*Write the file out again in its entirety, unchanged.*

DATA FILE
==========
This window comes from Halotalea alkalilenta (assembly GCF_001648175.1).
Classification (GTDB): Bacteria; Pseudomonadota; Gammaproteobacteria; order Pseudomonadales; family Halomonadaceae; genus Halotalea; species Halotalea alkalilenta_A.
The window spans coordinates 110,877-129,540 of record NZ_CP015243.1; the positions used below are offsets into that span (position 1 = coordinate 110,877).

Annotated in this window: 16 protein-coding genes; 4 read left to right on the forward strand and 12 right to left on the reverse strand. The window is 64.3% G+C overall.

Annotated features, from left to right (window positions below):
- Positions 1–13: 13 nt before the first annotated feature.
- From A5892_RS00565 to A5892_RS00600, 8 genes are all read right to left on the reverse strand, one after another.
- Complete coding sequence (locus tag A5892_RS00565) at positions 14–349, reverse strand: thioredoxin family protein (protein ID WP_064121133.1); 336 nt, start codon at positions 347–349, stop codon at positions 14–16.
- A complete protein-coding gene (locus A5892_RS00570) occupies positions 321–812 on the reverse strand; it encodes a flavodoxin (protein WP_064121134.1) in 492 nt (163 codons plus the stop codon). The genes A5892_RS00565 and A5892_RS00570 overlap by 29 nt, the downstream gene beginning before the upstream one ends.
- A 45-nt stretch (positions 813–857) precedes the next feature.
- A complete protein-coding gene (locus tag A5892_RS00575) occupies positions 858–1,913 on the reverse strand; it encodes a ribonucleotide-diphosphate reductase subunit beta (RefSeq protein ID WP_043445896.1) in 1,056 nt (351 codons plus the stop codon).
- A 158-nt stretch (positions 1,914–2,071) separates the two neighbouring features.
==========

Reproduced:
This window comes from Halotalea alkalilenta (assembly GCF_001648175.1).
Classification (GTDB): Bacteria; Pseudomonadota; Gammaproteobacteria; order Pseudomonadales; family Halomonadaceae; genus Halotalea; species Halotalea alkalilenta_A.
The window spans coordinates 110,877-129,540 of record NZ_CP015243.1; the positions used below are offsets into that span (position 1 = coordinate 110,877).

Annotated in this window: 16 protein-coding genes; 4 read left to right on the forward strand and 12 right to left on the reverse strand. The window is 64.3% G+C overall.

Annotated features, from left to right (window positions below):
- Positions 1–13: 13 nt before the first annotated feature.
- From A5892_RS00565 to A5892_RS00600, 8 genes are all read right to left on the reverse strand, one after another.
- Complete coding sequence (locus tag A5892_RS00565) at positions 14–349, reverse strand: thioredoxin family protein (protein ID WP_064121133.1); 336 nt, start codon at positions 347–349, stop codon at positions 14–16.
- A complete protein-coding gene (locus A5892_RS00570) occupies positions 321–812 on the reverse strand; it encodes a flavodoxin (protein WP_064121134.1) in 492 nt (163 codons plus the stop codon). The genes A5892_RS00565 and A5892_RS00570 overlap by 29 nt, the downstream gene beginning before the upstream one ends.
- A 45-nt stretch (positions 813–857) precedes the next feature.
- A complete protein-coding gene (locus tag A5892_RS00575) occupies positions 858–1,913 on the reverse strand; it encodes a ribonucleotide-diphosphate reductase subunit beta (RefSeq protein ID WP_043445896.1) in 1,056 nt (351 codons plus the stop codon).
- A 158-nt stretch (positions 1,914–2,071) separates the two neighbouring features.